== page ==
Kefir

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Mar 252012
 

What is kefir?

Kefir is fermented milk . It has the same texture as that of a buttermilk and has a sour taste to it.

Kefir is a cultured yogurt made when “kefir” grains are added to any milk. Kefir can be made from any type of milk, cow, goat or sheep, coconut, rice or soy. Although it is slightly mucous forming, the mucous has a “clean” quality to it that creates ideal conditions in the digestive tract for the colonization of friendly bacteria.

What are kefir grains?

Kefir culture or “grains”, which are used to make kefir, look like white, semi-clear cauliflower florets. The kefir culture is referred to as “grains”, though it shouldn’t be confused with the ordinary sort of “grain”, which usually comes to mind.Kefir grains are a combination of yeasts and bacteria, along with some sugars and proteins.Kefir grains aren’t “made”, but rather grow as they are cultured.

How is kefir made?

Kefir is made by combining kefir grains with milk. The mixture is allowed to sit at room temperature for 12 hours or longer; the kefir is then strained and the grains are used again. The resulting fermented milk is the kefir!

Kefir is made from gelatinous white or yellow particles called “grains.” This makes kefir unique, as no other milk culture forms grains. These grains contain the bacteria/yeast mixture clumped together with casein (milk proteins) and complex sugars. They look like pieces of coral or small clumps of cauliflower and range from the size of a grain of wheat to that of a hazelnut. Some of the grains have been known to grow in large flat sheets that can be big enough to cover your hand!. The grains ferment the milk, incorporating their friendly organisms to create the cultured product. The grains are then removed with a strainer before consumption of the kefir and added to a new batch of milk.

What does kefir taste like?

Kefir has a soured smell, and tastes very similar to plain yogurt. I think it resembles buttermilk after about 12 hours of fermentation, or a runny sour cream after 24+ hours of fermentation.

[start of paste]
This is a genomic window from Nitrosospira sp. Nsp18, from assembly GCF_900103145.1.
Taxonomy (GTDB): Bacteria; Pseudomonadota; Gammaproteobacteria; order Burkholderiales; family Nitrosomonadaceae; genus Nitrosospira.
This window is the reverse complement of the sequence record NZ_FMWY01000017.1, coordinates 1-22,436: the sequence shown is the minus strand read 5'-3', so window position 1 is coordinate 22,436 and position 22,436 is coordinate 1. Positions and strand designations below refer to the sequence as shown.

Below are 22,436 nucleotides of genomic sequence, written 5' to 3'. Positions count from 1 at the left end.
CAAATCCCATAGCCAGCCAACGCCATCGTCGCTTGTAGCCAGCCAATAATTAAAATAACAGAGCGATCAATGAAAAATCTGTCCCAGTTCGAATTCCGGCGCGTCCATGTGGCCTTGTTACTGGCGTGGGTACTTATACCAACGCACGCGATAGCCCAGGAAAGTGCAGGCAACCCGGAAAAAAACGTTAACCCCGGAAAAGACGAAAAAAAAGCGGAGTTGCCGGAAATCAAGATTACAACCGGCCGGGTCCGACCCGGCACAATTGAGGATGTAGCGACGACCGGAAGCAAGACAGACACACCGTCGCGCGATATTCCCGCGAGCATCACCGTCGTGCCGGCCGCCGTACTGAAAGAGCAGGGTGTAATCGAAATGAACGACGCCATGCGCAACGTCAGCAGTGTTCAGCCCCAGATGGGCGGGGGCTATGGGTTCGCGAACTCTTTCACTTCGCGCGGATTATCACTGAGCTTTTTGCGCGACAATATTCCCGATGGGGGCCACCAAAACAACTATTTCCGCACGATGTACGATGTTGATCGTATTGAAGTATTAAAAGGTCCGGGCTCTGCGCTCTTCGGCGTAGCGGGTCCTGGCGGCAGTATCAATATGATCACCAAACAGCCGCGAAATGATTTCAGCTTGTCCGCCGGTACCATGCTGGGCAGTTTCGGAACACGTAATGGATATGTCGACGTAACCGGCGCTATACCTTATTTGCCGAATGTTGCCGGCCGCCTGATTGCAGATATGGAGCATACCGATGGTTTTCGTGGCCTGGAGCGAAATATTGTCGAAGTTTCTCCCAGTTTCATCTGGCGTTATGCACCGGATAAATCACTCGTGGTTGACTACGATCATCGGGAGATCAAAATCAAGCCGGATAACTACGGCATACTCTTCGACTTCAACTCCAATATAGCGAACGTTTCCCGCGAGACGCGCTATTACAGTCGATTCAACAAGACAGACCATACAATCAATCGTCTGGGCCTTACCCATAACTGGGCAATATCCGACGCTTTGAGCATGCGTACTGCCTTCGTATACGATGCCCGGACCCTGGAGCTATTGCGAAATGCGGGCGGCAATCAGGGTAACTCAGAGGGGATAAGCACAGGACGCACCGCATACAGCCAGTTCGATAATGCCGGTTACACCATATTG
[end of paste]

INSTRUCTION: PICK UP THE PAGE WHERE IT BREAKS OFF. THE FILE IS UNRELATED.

If you like yogurt, you will like kefir! Even if you don’t particularly care for plain yogurt, there are still many yummy ways to enjoy kefir. 🙂

Kefir’s tart and refreshing flavor is similar to a drinking-style yogurt, but it contains beneficial yeast as well as friendly ‘probiotic’ bacteria found in yogurt. The naturally occurring bacteria and yeast in kefir combine symbiotically to give superior health benefits when consumed regularly. It is loaded with valuable vitamins and minerals and contains easily digestible complete proteins.

For the lactose intolerant, kefir’s abundance of beneficial yeast and bacteria provide lactase, an enzyme which consumes most of the lactose left after the culturing process.

Why should we eat kefir?

Kefir has all the great health benefits of yogurt, and MUCH more! Kefir is full of probiotics, along with the protein and calcium from milk. It’s also easy to make and easy to digest (the yeast in the grains feeds on lactose in the milk)!

Benefits of Kefir

Easily digested, it cleanses the intestines, provides beneficial bacteria and yeast, vitamins and minerals, and complete proteins. Because kefir is such a balanced and nourishing food, it contributes to a healthy immune system and has been used to help patients suffering from AIDS, chronic fatigue syndrome, herpes, and cancer. Its tranquilizing effect on the nervous system has benefited many who suffer from sleep disorders, depression, and ADHD (attention deficit hyperactivity disorder).

The regular use of kefir can help relieve all intestinal disorders, promote bowel movement, reduce flatulence and create a healthier digestive system. In addition, its cleansing effect on the whole body helps to establish a balanced inner ecosystem for optimum health and longevity.

Kefir can also help eliminate unhealthy food cravings by making the body more nourished and balanced. Its excellent nutritional content offers healing and health-maintenance benefits to people in every type of condition.

Making kefir

How do I make homemade kefir?

Making homemade kefir is very simple! For every tablespoon of kefir grains, you will need a 7-8 tablespoons of milk (about one cup total, with the grains). (Kefir grains may be purchased from Cultures for Health.)

Just place the milk and grains in a glass jar, cover loosely, and store at room temperature, out of direct sunlight, for 12-24 hours.

Strain, and enjoy your fresh kefir! (Kefir will keep in the refrigerator for months!)

Add the grains to fresh milk, to make another batch of kefir. It’s so simple and quick to make homemade kefir!

What are some ways to eat kefir?

Some people like to drink plain kefir. If you like plain yogurt, you will like plain kefir.

A common way to eat kefir is by making a kefir fruit smoothie. The kefir adds a creamy tartness and, of course, lots of probiotics and extra nutrition!

Kefir can also be used as a substitute for buttermilk, sour cream, or yogurt in various recipes. This can depend on the recipe and how long you’ve cultured the batch of kefir, since the kefir gets more tangy the longer it cultures.

The above information is taken from the following two sites:

Home

http://www.tammysrecipes.com/about_kefir

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